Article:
Or How I Learned to Stop Worrying and Love the Big Data


In a post from a few weeks ago I stated that the term “research” is often narrowly defined in the arts industry, at least that part of the industry controlled by funders and agencies. I argued for a broader definition of what constitutes data (big or otherwise). My data, for example, come from the historical archive and from a variety of contemporary narrative sources that provide information … [Read more...]

Crossing the Research Divide


A few weeks ago I was invited to present on my concept of Arts Talk at the University of Chicago’s Cultural Policy Center. (Here’s the link to the video of my talk if you’re interested.) Among the many valuable aspects of my Chicago visit was a stimulating dinner conversation with Executive Director Betty Farrell and Research Manager Jennifer Novak-Leonard about the definition of arts research. … [Read more...]

Divining “Artistic Excellence”


In the arts industry, “artistic excellence” is routinely posited as an empirical fact—a thing outside of our individual heads and hearts that is locatable, measurable, quantifiable and justifiable. Like thirsty shamens with divining rods, somehow those of us with aesthetic expertise can locate artistic excellence through the vibrations we feel when we get near it. I’m skeptical. First of all, I … [Read more...]

Crack-Up: Taste, Anxiety and American Populism


In a post from early February I brought up our collective anxiety over the rules of taste and promised to explore the issue in greater detail, but then got sidetracked with other topics. Yesterday morning (while looking for ways to avoid a big pile of end-of-semester grading), I wandered across a 1946 film noir called Crack-up showing on TCM. The story focuses on an art critic and “anti-snobbery … [Read more...]

Silence or Violence


At the college where I teach I’ve recently had some interesting experiences with the concept of nonviolent communication. The term was coined by psychologist Marshall Rosenberg some forty years ago, the result of his experience as a civil rights activist and his continuing interest in peace work. According to the Center for Nonviolent Communication website, Nonviolent Communication (NVC) is based … [Read more...]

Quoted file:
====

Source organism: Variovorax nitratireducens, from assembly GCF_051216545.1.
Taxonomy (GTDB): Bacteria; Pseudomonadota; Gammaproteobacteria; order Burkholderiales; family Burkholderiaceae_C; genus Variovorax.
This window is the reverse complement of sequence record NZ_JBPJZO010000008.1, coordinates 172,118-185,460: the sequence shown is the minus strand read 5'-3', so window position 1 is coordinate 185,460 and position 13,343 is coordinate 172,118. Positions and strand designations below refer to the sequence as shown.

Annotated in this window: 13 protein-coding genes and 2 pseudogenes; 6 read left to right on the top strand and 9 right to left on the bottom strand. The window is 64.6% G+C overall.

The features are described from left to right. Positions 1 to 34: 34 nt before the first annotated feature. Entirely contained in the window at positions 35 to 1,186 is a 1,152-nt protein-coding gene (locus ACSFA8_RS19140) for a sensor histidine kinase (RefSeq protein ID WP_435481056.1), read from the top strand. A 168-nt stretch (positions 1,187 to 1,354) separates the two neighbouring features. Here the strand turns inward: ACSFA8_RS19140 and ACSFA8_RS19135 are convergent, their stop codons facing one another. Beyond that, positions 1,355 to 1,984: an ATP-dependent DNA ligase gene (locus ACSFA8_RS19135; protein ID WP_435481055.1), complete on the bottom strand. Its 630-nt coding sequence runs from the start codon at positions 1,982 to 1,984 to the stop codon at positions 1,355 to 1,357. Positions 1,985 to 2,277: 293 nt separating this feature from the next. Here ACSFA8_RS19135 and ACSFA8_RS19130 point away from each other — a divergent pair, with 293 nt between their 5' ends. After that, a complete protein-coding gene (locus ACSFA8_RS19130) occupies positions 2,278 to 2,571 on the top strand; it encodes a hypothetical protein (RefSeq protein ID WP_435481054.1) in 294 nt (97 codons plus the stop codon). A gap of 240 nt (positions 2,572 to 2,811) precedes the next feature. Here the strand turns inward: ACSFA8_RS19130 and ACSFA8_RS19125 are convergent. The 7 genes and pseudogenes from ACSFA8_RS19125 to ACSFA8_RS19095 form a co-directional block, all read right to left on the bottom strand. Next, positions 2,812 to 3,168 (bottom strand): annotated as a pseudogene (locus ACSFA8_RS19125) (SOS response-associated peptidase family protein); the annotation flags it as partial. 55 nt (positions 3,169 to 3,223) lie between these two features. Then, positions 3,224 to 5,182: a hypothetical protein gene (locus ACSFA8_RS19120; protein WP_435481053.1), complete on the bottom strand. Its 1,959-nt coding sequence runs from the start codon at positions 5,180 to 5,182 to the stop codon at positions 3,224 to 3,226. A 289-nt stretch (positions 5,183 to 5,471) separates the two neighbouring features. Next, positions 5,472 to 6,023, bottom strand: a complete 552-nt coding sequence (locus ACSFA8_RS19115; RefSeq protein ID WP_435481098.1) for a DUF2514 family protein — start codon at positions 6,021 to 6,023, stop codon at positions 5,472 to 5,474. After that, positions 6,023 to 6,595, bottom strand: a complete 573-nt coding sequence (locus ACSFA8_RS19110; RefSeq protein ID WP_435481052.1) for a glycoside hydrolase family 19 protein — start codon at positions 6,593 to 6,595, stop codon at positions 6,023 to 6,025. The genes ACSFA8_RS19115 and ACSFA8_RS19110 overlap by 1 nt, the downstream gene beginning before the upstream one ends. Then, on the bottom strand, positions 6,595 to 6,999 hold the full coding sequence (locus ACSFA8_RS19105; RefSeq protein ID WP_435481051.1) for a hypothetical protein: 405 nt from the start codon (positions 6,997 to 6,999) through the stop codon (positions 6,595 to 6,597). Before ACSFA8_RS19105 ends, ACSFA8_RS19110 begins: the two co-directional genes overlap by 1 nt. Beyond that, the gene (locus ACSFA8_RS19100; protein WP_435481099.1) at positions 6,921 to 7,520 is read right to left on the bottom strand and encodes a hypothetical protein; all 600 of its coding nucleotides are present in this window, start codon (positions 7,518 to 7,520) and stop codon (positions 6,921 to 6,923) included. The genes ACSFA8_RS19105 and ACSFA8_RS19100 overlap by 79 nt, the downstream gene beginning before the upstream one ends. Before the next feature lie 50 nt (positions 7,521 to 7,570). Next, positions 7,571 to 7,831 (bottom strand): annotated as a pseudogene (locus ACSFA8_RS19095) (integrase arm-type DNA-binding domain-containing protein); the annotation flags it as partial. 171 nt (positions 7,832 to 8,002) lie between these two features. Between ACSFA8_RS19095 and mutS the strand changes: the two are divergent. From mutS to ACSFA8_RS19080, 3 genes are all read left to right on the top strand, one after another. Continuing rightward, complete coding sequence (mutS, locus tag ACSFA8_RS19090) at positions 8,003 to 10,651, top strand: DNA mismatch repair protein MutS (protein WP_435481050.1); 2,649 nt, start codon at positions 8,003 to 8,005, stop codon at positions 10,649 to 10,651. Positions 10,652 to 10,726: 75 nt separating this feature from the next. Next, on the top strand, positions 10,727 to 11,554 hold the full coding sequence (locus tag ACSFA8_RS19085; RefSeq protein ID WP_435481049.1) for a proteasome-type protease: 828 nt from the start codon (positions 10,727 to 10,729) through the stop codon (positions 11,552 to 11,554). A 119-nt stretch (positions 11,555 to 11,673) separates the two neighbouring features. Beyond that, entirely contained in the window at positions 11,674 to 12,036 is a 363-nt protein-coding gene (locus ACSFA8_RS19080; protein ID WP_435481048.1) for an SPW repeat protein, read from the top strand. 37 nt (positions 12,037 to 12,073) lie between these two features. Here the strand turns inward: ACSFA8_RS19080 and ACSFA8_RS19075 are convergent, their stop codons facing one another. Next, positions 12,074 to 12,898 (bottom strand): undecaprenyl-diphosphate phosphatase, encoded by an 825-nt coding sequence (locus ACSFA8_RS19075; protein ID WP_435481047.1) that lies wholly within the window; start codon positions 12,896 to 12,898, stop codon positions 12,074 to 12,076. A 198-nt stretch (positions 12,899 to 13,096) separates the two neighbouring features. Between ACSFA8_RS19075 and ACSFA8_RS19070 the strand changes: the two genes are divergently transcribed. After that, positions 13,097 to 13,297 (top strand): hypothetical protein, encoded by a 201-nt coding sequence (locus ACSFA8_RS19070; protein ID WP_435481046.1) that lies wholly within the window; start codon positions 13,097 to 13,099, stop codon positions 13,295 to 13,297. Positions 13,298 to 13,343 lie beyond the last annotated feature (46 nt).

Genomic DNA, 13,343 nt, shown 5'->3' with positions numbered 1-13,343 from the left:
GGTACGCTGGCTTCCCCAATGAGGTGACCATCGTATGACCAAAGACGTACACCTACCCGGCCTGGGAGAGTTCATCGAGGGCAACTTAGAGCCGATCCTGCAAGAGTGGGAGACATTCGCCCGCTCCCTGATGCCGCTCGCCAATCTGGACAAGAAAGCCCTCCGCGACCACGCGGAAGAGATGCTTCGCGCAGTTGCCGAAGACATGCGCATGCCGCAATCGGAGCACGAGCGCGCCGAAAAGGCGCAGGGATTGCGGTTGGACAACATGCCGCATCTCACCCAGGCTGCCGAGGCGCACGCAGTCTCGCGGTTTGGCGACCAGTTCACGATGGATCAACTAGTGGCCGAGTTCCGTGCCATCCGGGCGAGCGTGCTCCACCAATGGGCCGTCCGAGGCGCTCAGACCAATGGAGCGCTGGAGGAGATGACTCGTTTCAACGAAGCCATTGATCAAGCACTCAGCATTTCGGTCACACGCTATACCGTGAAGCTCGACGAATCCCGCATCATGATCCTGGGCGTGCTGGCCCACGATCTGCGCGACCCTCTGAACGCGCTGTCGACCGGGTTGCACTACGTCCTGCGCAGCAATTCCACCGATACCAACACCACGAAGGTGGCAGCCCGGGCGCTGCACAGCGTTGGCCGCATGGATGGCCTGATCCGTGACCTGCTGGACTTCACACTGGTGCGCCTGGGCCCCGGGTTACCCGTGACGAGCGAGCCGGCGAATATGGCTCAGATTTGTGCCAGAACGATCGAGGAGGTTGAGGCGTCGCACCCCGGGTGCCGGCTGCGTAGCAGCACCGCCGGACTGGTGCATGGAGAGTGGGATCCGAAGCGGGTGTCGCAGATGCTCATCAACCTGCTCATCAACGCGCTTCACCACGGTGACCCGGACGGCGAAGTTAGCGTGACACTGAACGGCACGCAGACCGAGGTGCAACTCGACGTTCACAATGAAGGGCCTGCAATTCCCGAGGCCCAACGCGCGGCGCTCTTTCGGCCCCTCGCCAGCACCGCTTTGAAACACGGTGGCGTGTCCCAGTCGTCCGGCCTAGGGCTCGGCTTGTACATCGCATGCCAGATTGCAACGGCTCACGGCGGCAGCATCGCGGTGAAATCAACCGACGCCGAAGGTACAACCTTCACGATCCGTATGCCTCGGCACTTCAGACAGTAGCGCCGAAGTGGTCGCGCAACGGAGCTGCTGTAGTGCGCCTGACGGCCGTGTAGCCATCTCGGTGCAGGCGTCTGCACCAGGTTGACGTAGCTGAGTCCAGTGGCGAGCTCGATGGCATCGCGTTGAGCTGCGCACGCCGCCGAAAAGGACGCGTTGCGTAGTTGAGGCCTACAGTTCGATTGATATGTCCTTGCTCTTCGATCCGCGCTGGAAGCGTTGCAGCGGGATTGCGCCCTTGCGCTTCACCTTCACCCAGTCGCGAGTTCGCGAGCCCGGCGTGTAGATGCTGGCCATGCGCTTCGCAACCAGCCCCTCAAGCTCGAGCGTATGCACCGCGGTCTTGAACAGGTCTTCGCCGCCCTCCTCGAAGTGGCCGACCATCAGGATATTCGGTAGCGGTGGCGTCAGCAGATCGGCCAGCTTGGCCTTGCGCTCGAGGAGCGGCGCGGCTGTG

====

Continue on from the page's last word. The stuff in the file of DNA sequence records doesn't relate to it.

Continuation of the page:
The Talking Cure, Part V (effective facilitation)


In my observation, the best audience-centered interpretive experiences are rooted in effective facilitation. But here’s the key—the facilitator is an instrument dedicated to creating a hospitable learning environment, not an ego looking to be fulfilled. The facilitator does not make the meaning and give it to an audience . The facilitator establishes the environment and the tools for artists and … [Read more...]

The Talking Cure, Part IV (powerful questioning and attentive listening)

doctor and patient

In the first part of Chapter 5 of my new book, I look at two key aspects of productive talk: powerful questioning and effective listening. In the second part of the chapter I survey various techniques for questioning and listening, argumentation, and debate as well as the role that personal responses—ideas, feelings, emotions, life stories—can play in the meaning making process. I end the chapter … [Read more...]

The Talking Cure, Part III (productive talk)

RobertFrost stamp

I talk in order to understand; I teach in order to learn. ~Robert Frost As I wrote in my last post, the Arts Talk model envisions an environment where a variety of forms of talk, from dialogue to discussion to debate, are not only possible but also are common. While dialogue as a mechanism for achieving consensus and greater understanding is a key goal for engendering engagement around the … [Read more...]

The Talking Cure, Part II (discussion and debate)

debating cartoon

Conversation is a way of cooperating with other people in a public way. It is a reciprocal undertaking. In participating in a spontaneous social conversation, for instance, we engage in a culturally determined and understood set of rules (you talk and I listen, then I talk and you listen). The word itself refers to a structure of turn-taking between speaker and listener. The Latin roots—conversari … [Read more...]

The Talking Cure, Part One (networking)

quote bubbles

Talk defines our culture and our daily lives (an average person talks from six to twelve hours per day). In the next several posts I’m going to explore the nature and function of talking and ask some key questions about the role of productive talk in creating a more vibrant arts ecology. As I argue in Audience Engagement and the Role of Arts Talk in the Digital Era, productive talk (whether it is … [Read more...]